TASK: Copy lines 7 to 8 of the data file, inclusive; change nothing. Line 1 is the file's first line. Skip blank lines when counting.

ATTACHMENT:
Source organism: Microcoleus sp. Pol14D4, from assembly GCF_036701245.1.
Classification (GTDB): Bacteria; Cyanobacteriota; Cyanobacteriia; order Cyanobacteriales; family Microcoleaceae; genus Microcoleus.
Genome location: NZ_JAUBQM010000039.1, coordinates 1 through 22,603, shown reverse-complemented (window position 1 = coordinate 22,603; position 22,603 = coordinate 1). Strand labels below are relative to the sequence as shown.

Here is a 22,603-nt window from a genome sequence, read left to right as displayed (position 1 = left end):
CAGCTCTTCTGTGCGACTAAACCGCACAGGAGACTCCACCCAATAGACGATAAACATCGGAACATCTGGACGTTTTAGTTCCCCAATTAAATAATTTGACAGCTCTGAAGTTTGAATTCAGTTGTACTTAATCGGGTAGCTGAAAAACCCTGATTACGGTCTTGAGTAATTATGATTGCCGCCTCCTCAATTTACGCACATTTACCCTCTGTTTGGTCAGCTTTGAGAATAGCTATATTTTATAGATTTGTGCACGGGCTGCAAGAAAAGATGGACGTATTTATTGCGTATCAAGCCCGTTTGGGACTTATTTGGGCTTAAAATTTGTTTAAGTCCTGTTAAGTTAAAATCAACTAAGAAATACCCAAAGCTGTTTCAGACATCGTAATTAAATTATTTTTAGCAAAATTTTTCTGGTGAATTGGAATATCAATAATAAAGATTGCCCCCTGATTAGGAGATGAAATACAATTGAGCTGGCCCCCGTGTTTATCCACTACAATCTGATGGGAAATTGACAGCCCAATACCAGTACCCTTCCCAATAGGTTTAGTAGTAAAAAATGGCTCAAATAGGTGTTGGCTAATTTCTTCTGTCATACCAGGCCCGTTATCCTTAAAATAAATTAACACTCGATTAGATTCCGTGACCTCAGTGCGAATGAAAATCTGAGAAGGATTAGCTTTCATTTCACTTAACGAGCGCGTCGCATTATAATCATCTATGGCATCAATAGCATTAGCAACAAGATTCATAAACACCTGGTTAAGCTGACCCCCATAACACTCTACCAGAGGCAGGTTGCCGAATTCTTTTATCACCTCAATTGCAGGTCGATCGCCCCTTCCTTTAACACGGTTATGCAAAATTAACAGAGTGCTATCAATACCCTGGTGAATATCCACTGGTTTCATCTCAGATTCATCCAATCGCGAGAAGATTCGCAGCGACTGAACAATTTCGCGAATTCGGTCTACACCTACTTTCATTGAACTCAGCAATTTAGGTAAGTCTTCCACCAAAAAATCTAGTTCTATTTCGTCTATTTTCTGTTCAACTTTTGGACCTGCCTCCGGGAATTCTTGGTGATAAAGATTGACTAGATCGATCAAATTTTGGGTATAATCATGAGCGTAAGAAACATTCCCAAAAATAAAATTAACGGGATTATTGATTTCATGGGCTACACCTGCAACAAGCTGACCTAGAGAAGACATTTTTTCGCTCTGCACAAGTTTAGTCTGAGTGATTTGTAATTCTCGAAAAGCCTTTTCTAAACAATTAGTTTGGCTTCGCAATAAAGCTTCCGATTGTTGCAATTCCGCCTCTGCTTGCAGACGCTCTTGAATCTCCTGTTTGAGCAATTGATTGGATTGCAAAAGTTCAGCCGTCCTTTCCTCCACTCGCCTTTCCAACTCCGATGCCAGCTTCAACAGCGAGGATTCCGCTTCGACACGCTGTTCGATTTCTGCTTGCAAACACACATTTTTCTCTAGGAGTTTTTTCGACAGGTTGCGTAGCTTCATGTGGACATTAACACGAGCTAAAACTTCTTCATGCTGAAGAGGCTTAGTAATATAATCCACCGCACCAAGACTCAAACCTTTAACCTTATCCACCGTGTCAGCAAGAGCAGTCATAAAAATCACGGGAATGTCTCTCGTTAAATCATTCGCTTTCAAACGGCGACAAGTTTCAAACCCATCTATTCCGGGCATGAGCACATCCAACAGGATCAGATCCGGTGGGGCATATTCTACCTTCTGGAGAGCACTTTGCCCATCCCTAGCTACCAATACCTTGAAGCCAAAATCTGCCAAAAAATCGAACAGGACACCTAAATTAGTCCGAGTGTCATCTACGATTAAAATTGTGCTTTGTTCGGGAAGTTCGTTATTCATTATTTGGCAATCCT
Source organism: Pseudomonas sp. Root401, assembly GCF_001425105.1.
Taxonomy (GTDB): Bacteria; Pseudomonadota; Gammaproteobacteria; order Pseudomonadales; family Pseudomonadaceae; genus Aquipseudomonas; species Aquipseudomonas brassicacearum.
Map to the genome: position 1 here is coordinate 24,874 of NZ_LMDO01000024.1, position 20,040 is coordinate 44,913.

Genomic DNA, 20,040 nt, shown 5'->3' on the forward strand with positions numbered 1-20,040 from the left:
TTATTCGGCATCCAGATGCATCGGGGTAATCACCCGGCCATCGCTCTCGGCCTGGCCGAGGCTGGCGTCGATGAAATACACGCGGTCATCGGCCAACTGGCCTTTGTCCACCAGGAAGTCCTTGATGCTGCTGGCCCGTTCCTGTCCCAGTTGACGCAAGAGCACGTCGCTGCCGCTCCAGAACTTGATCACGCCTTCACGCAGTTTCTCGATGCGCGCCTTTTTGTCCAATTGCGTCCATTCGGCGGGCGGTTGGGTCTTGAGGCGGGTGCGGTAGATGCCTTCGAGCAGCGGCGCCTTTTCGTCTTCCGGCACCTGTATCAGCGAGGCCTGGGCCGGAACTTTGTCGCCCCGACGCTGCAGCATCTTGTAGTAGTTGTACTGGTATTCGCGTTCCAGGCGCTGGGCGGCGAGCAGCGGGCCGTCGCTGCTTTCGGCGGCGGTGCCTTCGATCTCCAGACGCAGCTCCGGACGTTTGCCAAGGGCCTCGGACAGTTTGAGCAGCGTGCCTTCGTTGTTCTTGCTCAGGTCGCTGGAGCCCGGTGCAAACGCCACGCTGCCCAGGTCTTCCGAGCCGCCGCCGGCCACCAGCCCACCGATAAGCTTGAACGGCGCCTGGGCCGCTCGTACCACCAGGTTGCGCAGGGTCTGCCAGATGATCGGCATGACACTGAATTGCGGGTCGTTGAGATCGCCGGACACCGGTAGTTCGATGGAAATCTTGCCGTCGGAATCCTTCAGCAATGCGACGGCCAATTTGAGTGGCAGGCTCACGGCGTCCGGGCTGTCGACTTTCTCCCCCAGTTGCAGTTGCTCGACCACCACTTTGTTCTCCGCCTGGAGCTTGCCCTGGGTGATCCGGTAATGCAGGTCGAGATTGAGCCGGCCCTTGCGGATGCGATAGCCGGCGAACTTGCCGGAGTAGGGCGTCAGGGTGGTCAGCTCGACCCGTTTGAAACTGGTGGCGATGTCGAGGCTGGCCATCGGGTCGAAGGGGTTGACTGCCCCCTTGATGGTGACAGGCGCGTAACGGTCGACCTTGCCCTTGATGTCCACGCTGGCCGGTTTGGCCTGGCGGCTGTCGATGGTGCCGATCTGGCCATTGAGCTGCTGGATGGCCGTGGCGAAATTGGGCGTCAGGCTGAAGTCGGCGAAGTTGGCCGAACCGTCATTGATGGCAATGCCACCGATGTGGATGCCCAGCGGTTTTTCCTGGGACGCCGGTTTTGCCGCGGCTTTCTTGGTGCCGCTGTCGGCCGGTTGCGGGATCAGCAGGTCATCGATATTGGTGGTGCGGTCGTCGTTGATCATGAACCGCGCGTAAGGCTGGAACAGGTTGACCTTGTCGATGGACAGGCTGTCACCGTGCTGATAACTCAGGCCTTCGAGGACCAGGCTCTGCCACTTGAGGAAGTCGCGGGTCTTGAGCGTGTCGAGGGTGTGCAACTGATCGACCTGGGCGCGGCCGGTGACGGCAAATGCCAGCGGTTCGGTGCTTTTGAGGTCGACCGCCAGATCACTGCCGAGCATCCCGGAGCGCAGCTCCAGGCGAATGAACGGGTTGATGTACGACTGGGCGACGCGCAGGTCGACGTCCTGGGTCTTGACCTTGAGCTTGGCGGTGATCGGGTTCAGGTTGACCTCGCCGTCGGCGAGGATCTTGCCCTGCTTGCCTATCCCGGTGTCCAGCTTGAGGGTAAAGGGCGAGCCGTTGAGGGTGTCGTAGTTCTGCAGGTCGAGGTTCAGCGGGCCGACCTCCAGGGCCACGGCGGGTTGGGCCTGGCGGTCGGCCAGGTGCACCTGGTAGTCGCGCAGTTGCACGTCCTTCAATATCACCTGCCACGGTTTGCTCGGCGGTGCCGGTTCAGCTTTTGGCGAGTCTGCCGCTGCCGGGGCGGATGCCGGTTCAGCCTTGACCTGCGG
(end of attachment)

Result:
Taxonomy (GTDB): Bacteria; Pseudomonadota; Gammaproteobacteria; order Pseudomonadales; family Pseudomonadaceae; genus Aquipseudomonas; species Aquipseudomonas brassicacearum.
Map to the genome: position 1 here is coordinate 24,874 of NZ_LMDO01000024.1, position 20,040 is coordinate 44,913.